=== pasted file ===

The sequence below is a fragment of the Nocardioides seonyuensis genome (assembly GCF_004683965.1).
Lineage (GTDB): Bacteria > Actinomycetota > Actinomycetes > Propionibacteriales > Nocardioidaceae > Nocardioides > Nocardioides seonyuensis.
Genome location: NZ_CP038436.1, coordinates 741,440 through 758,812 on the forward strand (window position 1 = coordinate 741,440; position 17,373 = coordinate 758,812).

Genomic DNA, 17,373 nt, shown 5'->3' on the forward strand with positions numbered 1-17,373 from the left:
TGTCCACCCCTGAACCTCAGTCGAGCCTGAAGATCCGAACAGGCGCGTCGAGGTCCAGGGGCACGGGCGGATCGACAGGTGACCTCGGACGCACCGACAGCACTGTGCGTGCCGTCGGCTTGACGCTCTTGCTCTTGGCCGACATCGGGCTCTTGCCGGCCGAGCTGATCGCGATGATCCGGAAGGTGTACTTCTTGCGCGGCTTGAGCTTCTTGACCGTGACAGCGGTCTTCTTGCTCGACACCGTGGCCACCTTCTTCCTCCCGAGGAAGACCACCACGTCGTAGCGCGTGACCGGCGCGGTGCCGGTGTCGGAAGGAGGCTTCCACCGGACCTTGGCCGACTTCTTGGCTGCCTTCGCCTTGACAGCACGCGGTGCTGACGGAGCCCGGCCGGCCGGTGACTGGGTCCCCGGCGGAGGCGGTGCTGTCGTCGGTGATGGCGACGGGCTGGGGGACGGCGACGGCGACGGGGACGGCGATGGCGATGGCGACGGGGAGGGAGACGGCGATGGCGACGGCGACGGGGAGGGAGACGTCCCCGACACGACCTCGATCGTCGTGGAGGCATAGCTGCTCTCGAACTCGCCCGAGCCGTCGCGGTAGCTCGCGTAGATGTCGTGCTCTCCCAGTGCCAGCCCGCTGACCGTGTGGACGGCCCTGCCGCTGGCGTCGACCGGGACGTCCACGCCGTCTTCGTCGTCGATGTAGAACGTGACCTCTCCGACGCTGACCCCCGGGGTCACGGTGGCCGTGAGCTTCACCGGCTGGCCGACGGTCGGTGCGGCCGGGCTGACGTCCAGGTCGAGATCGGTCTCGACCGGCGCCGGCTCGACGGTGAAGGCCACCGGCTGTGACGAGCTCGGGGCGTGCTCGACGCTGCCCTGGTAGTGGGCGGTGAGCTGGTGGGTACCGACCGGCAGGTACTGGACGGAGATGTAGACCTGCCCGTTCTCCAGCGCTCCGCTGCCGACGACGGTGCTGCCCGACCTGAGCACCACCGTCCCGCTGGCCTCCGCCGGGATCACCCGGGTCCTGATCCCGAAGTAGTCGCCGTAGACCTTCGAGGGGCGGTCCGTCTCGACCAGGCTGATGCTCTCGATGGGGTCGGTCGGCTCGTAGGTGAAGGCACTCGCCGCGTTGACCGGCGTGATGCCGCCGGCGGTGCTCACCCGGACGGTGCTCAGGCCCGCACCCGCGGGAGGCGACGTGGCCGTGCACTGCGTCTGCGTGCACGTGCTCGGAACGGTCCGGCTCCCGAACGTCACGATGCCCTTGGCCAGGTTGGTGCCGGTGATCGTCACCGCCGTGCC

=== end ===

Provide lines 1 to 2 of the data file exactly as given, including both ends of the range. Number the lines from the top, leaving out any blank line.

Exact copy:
The sequence below is a fragment of the Nocardioides seonyuensis genome (assembly GCF_004683965.1).
Lineage (GTDB): Bacteria > Actinomycetota > Actinomycetes > Propionibacteriales > Nocardioidaceae > Nocardioides > Nocardioides seonyuensis.